## Brittle systems

Years ago, we helped a customer set up a Lustre 1.4.x system. This was … well … fun. And not in a good way. Right before the 1.6 transition, we had all sorts of problems. We skipped 1.6, and now we have set up a Lustre 1.8.2 system, and have several on quote now for various RFPs.
From our experience with the 1.8.2 system … I have to say, I have a sense that it is brittle. Yeah, you can call it “subtle and quick to anger”, or even praise some of the design features/elements.
It just has many moving parts, some work well (MDS), some … well … not so well (OST problem notifications). The failure surface is huge, and figuring out where you are on that surface has become effectively the morning cat-n-mouse game for us.
Speaking with other vendors, friends running these systems, I get the sense that people design/build Lustre systems defensively. That is, they know and appreciate that it will break, so they aim to limit the damage from this breakage. Control or limit the unknowns.
This could be something of a harsh assessment, but I just caught myself doing exactly this for a customer’s configuration. They requested Lustre, and we went back and designed defensively.

## Imagine … trying to get something as simple as a quote for Lustre support …

… and not being able to. Seems most of the folks at Sun/Oracle haven’t heard of Lustre. I had to explain it to them on several calls yesterday. They didn’t understand why someone would want to pay for support of a GPL licensed system … er … ah … mebbe we found some real nice … Read moreImagine … trying to get something as simple as a quote for Lustre support …

## now OpenSolaris' future in doubt

Sun/Oracle has decided to change strategy around Solaris. But bad news is for the community as Open Solaris has an uncertain future. Oracle has made clear that not all features from Oracle Solaris will be added to Open Solaris. Oracle may not even release the code of most of the new features of Oracle Solaris … Read morenow OpenSolaris' future in doubt

## The fat lady's song is now over, and the curtain is falling

SCO lost. As I had said to some local colleagues who were (for reasons I could not grasp) swayed by SCO’s arguments, this would not end well for SCO. And it didn’t. The game is effectively over. Its time to wind down SCO as an entity in an orderly manner, to distribute the remaining value … Read moreThe fat lady's song is now over, and the curtain is falling

## This could be huge … and disruptive

ACLU seems to have taken down the BRCA gene patent from Myriad Genetics. This could actually change a chunk of the drug development business model. I am not sure if this is a good thing (the business model change), though I also didn’t think that one could patent what is effectively naturally generated prior art. … Read moreThis could be huge … and disruptive

## The evolution of the data center

Way back in the day, data centers used to be cold. Cold air came in, and usually in hot-aisle/cold-aisle configs, left through the back.
Power per rack was measured in a few thousand watts.
Cooling per rack could be mebbe one ton of AC. Up to two in the worst case.
Then stuff got denser. Somewhere along the line someone decided they could run their stuff at higher temperatures. This works fine for machines that are actually mostly open space (blades, sparsely populated server systems, …). It doesn’t work so well for densely populated server systems.
Inlet temps above 72F can be a problem for dense electronics. Poor airflow in a data center (e.g. no real positive pressure on inlet, no real negative (relative) pressure on outlet is a real problem.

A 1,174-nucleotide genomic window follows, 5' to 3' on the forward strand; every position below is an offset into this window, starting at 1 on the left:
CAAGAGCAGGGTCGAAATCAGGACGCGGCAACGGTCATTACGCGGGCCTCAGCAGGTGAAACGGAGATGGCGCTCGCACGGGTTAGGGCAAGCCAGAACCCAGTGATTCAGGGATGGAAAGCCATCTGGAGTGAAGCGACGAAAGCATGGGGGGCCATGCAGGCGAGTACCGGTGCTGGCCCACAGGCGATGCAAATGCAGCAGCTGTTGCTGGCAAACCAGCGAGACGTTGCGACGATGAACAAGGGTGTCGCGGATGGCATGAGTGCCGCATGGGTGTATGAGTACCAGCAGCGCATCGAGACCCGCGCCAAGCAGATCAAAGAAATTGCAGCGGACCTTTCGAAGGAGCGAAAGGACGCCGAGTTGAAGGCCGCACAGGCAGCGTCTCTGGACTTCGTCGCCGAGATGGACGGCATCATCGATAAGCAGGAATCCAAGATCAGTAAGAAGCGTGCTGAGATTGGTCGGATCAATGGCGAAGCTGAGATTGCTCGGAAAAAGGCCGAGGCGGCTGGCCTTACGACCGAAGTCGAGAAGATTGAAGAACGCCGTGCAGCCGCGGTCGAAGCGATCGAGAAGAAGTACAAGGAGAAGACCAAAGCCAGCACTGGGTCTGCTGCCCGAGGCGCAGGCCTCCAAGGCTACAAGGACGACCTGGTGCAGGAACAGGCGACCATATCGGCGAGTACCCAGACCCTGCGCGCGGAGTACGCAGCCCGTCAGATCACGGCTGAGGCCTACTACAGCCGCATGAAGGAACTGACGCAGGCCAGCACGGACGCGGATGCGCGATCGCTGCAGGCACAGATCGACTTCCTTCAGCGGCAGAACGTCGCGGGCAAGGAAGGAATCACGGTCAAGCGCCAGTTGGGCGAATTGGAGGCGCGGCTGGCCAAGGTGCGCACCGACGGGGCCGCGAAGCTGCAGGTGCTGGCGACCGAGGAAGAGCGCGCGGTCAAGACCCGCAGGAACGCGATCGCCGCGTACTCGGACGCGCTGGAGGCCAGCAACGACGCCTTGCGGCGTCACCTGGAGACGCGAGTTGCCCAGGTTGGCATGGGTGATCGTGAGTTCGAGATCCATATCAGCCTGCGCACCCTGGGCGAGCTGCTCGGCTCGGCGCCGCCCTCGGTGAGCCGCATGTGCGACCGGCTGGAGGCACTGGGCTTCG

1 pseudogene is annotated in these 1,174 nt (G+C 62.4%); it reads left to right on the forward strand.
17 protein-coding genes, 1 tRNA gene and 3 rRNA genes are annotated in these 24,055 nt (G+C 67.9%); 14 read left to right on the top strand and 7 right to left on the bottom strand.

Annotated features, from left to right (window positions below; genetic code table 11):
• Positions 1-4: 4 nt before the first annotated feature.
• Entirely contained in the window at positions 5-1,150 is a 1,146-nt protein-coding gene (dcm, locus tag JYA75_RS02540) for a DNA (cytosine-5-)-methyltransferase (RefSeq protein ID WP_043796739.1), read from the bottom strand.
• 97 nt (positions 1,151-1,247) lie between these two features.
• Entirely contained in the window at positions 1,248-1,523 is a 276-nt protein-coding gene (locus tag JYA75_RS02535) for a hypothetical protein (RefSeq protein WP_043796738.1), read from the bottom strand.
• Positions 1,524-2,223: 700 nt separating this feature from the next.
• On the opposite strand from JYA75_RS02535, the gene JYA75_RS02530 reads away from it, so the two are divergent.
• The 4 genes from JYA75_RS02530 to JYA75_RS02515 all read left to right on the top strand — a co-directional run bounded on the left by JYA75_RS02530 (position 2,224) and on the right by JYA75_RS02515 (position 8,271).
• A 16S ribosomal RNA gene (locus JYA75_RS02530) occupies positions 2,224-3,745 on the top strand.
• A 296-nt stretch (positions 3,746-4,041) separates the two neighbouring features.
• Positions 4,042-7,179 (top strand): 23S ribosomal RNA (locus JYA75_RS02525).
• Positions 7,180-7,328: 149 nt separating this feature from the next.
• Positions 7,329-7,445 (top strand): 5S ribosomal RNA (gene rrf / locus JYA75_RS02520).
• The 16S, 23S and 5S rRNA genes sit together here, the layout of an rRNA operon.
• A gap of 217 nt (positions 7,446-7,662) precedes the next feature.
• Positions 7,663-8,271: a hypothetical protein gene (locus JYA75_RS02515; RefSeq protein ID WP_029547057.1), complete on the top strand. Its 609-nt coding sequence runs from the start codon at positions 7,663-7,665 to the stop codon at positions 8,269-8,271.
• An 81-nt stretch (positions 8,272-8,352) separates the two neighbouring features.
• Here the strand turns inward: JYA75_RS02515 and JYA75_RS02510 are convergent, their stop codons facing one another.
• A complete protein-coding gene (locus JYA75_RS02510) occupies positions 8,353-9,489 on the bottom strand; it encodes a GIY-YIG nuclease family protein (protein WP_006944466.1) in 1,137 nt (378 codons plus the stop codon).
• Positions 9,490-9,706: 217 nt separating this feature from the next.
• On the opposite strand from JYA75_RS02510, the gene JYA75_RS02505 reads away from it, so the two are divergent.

Yet we’ve seen enough of our share of such data centers in the last 6 months that I am starting to question some of the designs I see. We might have to start actively asking customers, do you have the following conditions in your data center (and then list them), for optimal use case. If not, we’ll have to ask some defensive questions, such as, do you have inlet temperatures below 72F. Do you have positive front pressure, and negative back pressure.

Read moreThe evolution of the data center

## There is/was a name for my pain

… yeah, the kidney stone saga continues. Had a basket extraction Wednesday, fine most of Thursday till evening, then Friday morning, they decided to remind me who was boss. Off the the ER I went, in terrible pain. Kidney stones are not life threatening, though there are times you wish death was less painful. Well, … Read moreThere is/was a name for my pain

## Don't share anything important or of value via Linkedin … they will own it!

[update] trackbacks/pingbacks temporarily disabled. Waaay too much spam. Seriously. From their updated user agreement: License and warranty for your submissions to LinkedIn. You own the information you provide LinkedIn under this Agreement, and may request its deletion at any time, unless you have shared information or content with others and they have not deleted it, … Read moreDon't share anything important or of value via Linkedin … they will own it!

## Fixed up some of the siCluster tools

Well … more correctly, fixed the data model to be saner, so that the tools would be easier to develop and use. Still a few more things to do, and one (simple) presentation abstraction to set up.
The gist of it is that (apart from the automatically added nodes), adding nodes by hand should be easy. This also means by XML (not done yet, but I know how to do this), and web (basically XML or CGI like devices).
So I want to add a node into our database.
 root@manager:/etc/cluster/bin# ./add_nodes.pl --index=4 --slot=4 --name=paul --location=rack5 Inserting node into cluster.db
And sure enough, its there …
 root@manager:/etc/cluster# bin/ls_nodes.pl george, eth3=10.100.1.1/255.255.0.0, ipmi=10.101.1.1/255.255.0.0, wifi=10.102.1.3/255.255.0.0[fast] harry paul
now lets attach a network interface to this node

Read moreFixed up some of the siCluster tools